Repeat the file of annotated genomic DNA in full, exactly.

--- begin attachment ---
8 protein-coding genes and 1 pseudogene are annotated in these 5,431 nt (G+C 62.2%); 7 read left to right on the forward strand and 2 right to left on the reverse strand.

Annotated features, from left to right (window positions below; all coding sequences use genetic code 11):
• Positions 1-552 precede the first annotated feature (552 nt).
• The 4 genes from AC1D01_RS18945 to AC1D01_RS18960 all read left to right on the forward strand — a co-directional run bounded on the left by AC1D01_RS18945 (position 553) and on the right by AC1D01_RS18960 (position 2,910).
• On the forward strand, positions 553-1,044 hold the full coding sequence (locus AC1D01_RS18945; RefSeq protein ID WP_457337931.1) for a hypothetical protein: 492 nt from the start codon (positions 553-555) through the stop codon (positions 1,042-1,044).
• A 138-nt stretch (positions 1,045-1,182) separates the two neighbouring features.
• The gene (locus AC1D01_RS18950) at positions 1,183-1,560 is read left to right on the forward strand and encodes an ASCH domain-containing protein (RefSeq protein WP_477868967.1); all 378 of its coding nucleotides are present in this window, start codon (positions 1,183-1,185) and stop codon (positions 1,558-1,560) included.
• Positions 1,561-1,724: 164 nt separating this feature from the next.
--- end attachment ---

8 protein-coding genes and 1 pseudogene are annotated in these 5,431 nt (G+C 62.2%); 7 read left to right on the forward strand and 2 right to left on the reverse strand.

Annotated features, from left to right (window positions below; all coding sequences use genetic code 11):
• Positions 1-552 precede the first annotated feature (552 nt).
• The 4 genes from AC1D01_RS18945 to AC1D01_RS18960 all read left to right on the forward strand — a co-directional run bounded on the left by AC1D01_RS18945 (position 553) and on the right by AC1D01_RS18960 (position 2,910).
• On the forward strand, positions 553-1,044 hold the full coding sequence (locus AC1D01_RS18945; RefSeq protein ID WP_457337931.1) for a hypothetical protein: 492 nt from the start codon (positions 553-555) through the stop codon (positions 1,042-1,044).
• A 138-nt stretch (positions 1,045-1,182) separates the two neighbouring features.
• The gene (locus AC1D01_RS18950) at positions 1,183-1,560 is read left to right on the forward strand and encodes an ASCH domain-containing protein (RefSeq protein WP_477868967.1); all 378 of its coding nucleotides are present in this window, start codon (positions 1,183-1,185) and stop codon (positions 1,558-1,560) included.
• Positions 1,561-1,724: 164 nt separating this feature from the next.